The provincial government has stopped recording numbers related to shelter turn-aways and one critic thinks they want to turn a blind eye to a major problem.
The numbers haven’t been recorded since November 2014, according to documents obtained by NDP MLA for Vancouver-Point Grey David Eby through the Freedom of Information Act.
“I don’t think people really knew how big the problem was until they started seeing shelter turn-away data that literally hundreds of people were being turned away from these things,” Eby tells Vancity Buzz.
According to Eby, the data was used by advocates to press the government to address issues of chronic homelessness and by shelters to make sure they had enough beds and are in the right location. He says it also was used by the provincial government to determine if they have sufficient emergency shelter beds in certain cities.
Around 50,000 people were turned away from shelters in the province last year.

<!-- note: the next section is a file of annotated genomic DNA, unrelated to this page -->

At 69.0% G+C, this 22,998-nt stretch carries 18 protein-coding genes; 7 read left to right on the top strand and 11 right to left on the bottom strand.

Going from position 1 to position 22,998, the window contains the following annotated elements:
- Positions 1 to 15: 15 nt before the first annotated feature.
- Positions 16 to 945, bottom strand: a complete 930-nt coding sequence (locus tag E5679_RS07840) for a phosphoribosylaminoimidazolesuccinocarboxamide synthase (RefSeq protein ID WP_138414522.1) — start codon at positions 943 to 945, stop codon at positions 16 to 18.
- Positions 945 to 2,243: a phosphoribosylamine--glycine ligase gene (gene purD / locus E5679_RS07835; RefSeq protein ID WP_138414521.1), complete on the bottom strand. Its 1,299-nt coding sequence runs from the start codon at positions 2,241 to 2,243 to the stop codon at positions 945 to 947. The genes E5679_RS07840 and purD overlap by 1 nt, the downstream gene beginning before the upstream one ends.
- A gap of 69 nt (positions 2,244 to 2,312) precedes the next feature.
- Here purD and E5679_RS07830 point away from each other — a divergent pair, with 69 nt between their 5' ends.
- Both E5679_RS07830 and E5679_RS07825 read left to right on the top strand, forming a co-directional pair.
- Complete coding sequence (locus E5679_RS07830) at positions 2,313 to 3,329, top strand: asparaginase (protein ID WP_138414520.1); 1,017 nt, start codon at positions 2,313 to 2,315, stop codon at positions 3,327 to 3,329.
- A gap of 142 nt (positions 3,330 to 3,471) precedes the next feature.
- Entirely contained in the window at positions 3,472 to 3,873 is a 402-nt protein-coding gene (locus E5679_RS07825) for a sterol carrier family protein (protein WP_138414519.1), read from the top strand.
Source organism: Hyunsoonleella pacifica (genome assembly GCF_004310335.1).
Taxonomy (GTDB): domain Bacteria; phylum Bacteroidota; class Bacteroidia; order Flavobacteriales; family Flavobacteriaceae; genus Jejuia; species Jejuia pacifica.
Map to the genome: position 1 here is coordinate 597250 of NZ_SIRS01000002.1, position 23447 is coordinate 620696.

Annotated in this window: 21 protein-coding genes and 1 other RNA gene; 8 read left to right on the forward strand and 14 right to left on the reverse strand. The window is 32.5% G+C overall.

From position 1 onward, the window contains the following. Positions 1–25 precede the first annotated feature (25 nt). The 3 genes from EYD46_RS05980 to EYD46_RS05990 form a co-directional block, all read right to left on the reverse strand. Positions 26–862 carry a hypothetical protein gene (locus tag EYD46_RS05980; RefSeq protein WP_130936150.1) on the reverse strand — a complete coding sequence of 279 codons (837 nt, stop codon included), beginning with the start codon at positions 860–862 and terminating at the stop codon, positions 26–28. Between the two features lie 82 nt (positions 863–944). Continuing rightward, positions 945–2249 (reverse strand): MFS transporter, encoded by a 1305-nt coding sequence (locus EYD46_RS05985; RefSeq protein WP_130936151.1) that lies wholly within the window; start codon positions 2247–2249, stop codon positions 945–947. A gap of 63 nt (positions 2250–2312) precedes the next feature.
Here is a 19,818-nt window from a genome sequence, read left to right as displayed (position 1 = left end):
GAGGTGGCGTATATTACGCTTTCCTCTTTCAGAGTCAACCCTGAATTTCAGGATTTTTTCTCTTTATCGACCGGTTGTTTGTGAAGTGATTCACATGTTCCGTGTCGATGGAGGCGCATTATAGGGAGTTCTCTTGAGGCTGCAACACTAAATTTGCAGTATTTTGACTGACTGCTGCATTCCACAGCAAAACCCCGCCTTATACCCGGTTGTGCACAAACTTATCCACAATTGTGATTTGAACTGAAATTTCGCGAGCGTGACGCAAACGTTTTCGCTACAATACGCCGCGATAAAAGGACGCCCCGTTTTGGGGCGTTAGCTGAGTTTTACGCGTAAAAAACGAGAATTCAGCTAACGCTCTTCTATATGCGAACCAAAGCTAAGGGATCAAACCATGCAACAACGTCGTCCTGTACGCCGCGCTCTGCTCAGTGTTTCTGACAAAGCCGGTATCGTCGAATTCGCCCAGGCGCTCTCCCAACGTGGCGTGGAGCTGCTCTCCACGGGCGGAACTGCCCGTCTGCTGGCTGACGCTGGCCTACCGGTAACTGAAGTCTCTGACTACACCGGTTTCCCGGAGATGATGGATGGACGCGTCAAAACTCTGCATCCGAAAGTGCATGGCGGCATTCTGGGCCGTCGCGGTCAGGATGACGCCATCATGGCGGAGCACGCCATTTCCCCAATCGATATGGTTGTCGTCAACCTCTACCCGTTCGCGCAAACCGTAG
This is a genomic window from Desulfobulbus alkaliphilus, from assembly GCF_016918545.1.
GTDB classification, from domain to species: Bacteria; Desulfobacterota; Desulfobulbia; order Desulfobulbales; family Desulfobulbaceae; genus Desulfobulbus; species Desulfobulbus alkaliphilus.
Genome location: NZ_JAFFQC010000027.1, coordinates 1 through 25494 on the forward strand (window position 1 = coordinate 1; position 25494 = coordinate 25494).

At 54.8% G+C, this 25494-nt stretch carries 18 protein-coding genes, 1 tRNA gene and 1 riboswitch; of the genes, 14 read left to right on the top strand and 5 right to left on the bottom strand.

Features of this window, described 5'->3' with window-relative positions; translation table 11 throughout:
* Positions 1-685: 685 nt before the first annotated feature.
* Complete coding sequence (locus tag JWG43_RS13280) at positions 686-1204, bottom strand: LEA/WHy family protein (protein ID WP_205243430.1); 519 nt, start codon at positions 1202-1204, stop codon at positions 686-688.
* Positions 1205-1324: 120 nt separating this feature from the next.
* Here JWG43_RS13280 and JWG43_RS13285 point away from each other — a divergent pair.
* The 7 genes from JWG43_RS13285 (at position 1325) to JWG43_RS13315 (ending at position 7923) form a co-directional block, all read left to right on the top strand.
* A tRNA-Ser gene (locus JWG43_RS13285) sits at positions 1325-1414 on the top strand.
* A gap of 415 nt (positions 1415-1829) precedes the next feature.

Eby says Vancouver has homelessness counts, but in many other cities in the province they rely on turn-away data to get an idea of the number of people living on the streets.
“There’s a very high correlation in those cities between high shelter turn-aways and major social issues. For example, Abbotsford, Maple Ridge, Victoria, and Vancouver all have very significant turn-away data and we know all of these cities have very serious homeless populations,” he says.
The province responded to Eby in a letter saying turn-away statistics fail to take the following into consideration:
But Eby thinks the province has a different reason for not recording turn-away data.
“If you stop collecting the data, you may not solve the problem, but at least it gets less politically embarrassing.”
“It’s simply protection from political exposure around a worsening issue,” he says.
Eby says there’s no reason to stop collecting that data, since most shelters record those numbers anyway, and all it would take is a simple email to the province at no cost to taxpayers. He’s urging the province to standardize homelessness counts in order to help direct resources to the right places.
“It’s not perfect data, but at least it was something – now all we have have are full bed nights at shelters, so we know, for example, that all 50 beds at shelter ‘x’ were used, but not that 500 people showed up trying to get in but couldn’t.”